BY KYLE SCHAFER, Staff Columnist
I proposed last week five ideas that needed to die in this country in order for us to progress into the second decade of this century and beyond.
This week, I will propose five ideas that we need to embrace.
Education is Key
Whitney Houston once sang, “I believe that children are the future. Teach them well and let them lead the way.” She couldn’t have been more right! As I mentioned last week, we have fallen behind many countries in the important areas of math and science. There is a lot to be done in fixing our education problems, but we can start by overhauling primary and secondary education so that it better fits the needs of math and science.
Furthermore, the heavy reliance on standardized testing has teachers focusing on directing teaching to the tests, taking attention away from the subject matter students will need in college.
In high school, I decided to take the MEAP test at the beginning of my sophomore year. The math curriculum at my school was geared to teach students how to pass the MEAP. I spent two years taking classes that I found to be of little use, and there are many stories like mine. If my school had a math program geared toward teaching students what they needed to know in college, maybe I wouldn’t have switched out of being a math major after my freshman year. Label this a cautionary tale.
But there is yet another problem with the educational system, and that is student loans. Some students graduate from college with a bachelor’s degree and $200,000 in debt. You can get a nice house for that! Unless you get a very nice job out of college, you are likely going to be paying student loans for most of your life. Throw in a house payment or rent, and I just don’t see how you will be able to retire. Simply stated, education needs to be more affordable.
Investing in Our Infrastructure
This is a good way to fix our crumbling bridges and roads, as well as put people back to work. I do not have to tell a bunch of Michiganders that our highways are in poor shape. Worn roads take a toll on motor vehicles, and worn bridges are prone to collapse.
Abandoned buildings in Detroit and other large cities that have seen massive population loss can be either reinforced or demolished and have the sites rebuilt or used for other purposes.
Railroad lines can also be renovated. Travel by rail may take just as long as with a car, and not be practical for many, but it can be used for trans-continental shipping. It costs less to ship the same amount of goods via rail as it does by truck, and it is more environmentally-conscious. We can even build subway and light rail systems, which would facilitate commuter traffic within and even between cities. This would cut down on automobile traffic, which would cut down on pollutants. Not to mention that people would have to be hired to build all of the rails, fix the buildings, repave the roads, and reinforce the bridges.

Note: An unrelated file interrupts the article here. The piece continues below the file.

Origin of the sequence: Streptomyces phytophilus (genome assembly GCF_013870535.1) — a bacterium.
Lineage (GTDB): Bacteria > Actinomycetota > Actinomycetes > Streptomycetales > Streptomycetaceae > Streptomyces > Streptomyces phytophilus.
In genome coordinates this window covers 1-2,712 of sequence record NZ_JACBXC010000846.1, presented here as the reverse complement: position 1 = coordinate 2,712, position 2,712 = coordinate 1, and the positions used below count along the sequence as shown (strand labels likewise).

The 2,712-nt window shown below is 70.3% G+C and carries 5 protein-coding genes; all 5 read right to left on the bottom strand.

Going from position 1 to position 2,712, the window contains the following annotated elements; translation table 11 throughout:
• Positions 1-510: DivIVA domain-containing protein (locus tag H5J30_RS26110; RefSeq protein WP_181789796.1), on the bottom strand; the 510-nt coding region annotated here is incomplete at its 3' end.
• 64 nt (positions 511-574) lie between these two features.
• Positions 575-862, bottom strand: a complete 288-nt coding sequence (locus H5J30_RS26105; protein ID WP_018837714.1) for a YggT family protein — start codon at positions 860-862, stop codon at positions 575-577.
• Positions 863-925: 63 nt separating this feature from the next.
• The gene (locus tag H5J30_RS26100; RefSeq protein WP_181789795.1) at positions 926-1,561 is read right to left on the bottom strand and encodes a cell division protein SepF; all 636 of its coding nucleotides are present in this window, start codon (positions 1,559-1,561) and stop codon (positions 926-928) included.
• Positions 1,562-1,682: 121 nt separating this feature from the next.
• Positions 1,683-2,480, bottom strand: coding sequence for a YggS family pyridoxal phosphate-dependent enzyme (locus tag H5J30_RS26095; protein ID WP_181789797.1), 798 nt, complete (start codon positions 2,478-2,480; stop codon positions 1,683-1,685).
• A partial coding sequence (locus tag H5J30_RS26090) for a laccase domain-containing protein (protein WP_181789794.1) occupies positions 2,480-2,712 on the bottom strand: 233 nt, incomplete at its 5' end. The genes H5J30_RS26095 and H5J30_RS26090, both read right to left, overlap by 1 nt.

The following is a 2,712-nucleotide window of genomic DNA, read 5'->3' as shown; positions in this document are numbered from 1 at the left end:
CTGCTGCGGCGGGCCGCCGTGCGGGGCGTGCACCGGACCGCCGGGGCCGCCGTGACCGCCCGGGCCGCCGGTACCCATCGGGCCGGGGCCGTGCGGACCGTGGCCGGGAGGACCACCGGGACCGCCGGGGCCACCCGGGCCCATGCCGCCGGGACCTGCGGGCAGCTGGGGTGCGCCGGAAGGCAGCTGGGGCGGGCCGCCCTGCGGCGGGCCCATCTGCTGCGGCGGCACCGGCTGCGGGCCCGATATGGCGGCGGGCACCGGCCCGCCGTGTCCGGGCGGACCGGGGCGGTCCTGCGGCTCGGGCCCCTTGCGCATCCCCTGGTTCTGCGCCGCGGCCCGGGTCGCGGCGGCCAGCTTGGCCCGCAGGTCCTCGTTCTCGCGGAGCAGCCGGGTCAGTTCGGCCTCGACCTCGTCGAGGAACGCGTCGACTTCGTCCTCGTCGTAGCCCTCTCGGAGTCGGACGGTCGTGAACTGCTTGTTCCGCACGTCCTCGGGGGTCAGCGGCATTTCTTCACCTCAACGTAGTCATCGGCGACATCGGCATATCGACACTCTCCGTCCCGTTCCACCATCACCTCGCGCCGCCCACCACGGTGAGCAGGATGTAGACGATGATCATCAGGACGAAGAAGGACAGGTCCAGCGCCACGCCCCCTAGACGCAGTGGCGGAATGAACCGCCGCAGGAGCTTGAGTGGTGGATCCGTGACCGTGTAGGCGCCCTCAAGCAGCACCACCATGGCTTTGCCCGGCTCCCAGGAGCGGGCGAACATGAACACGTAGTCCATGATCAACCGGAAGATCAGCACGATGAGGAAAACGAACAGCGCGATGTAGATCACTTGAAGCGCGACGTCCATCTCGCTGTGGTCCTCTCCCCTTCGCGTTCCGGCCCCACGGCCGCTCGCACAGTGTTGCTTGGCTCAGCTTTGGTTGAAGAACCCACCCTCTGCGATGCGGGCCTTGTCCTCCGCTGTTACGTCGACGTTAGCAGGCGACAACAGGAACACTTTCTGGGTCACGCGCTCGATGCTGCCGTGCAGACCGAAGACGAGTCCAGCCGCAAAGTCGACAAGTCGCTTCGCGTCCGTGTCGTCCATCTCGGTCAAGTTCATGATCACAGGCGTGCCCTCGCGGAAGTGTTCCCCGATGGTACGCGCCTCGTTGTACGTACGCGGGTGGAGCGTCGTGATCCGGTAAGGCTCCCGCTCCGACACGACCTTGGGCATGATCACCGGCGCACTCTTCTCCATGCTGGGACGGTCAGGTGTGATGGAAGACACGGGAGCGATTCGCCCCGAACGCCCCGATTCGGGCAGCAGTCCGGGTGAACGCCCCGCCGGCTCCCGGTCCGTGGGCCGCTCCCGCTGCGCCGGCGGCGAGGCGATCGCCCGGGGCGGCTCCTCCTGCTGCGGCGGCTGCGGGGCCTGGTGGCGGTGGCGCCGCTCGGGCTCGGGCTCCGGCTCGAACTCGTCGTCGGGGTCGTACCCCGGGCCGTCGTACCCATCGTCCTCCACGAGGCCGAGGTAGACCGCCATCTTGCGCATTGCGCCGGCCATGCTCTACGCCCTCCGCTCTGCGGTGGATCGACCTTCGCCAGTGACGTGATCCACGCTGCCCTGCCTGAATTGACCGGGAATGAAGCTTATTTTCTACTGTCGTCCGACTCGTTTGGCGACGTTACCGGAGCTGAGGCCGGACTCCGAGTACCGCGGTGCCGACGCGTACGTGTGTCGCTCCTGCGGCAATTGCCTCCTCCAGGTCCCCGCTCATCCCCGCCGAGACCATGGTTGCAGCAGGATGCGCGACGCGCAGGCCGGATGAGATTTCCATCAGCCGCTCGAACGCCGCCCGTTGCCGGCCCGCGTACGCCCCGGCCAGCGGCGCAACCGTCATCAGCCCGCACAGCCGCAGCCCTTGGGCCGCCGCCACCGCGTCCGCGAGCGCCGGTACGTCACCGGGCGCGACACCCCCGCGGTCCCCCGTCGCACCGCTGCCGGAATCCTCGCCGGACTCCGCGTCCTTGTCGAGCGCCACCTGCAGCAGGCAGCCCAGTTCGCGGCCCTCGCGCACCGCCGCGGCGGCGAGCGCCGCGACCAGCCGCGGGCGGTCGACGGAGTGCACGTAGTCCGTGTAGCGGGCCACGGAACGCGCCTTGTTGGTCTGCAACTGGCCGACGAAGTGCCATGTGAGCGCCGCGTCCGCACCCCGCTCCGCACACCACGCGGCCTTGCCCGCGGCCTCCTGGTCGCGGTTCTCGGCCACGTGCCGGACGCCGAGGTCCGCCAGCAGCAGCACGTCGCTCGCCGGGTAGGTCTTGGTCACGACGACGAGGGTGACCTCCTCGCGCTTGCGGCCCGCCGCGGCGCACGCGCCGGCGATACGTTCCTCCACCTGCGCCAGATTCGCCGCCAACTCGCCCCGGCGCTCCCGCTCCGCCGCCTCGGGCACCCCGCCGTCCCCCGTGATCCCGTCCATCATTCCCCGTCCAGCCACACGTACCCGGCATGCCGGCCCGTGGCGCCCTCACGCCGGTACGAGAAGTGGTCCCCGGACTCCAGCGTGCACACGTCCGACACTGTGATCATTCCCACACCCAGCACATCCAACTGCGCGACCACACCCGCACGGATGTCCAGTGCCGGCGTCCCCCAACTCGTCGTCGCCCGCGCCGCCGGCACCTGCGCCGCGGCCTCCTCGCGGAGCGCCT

Investing in Renewable Energy
This has many implications. Solar and wind energy are both viable forms of generating electricity. We have lots of desert for placing solar panels, and expansive plains for erecting windmills. Converting natural kinetic energy into potential electrical energy needs to be the main aspect of our energy policy by the year 2020. A lot is made about the need to get off of foreign oil for issues of national security. Really, we need to get off all oil.
The other two reasons we have to kick our reliance on coal and oil are economical and environmental. This energy is cleaner, sending fewer pollutants into the atmosphere. We will use fewer fossil fuels, and generate power from the wonders of nature. Furthermore, this is going to be a huge undertaking, and it will require people on the worksites. Workers will need to be hired to install and maintain solar panels in New Mexico, Arizona, and Nevada. The same is true for windmills in the Great Plains states. This creates the elusive jobs we have been trying to create for ten years. This solves two problems with one move, albeit a big move.
Health Care Should be a Right
I won’t go too much into this, as much has been made of death panels, “Obomneycare,” and the demagoguery of left and right in the recent health care debate. But we need to keep in mind that almost every other first world nation has some form of universal health care.
Every time the debate is brought up, the Congressional Budget Office predicts overall savings (due to the elimination of insurance company overhead). In the richest country in the world, there is no reason that we should not be able to cover everybody. The benefits of health care for all are numerous. Chiefly, this shifts the burden of health care costs from employers in the business sector, allowing business to thrive and hire more workers. This subject leads me into my next topic.
Embrace the “We” Mentality
We need to kick this habit of thinking about ourselves. In the Book of Genesis, Cain killed his brother Abel. When asked by God if he knew where his brother was, Cain replied, “Am I my brother’s keeper?” The moral of the story is that we ought to look out for one another and take great interest in the brotherhood of humankind. English poet John Donne famously penned, “No man is an island….” No man stands alone in life. We ought to look out for each other, and make sure we are all healthy, fed, and have a roof over our heads. It is the lack of the “we” mentality that leads to hatred, racism, and greed.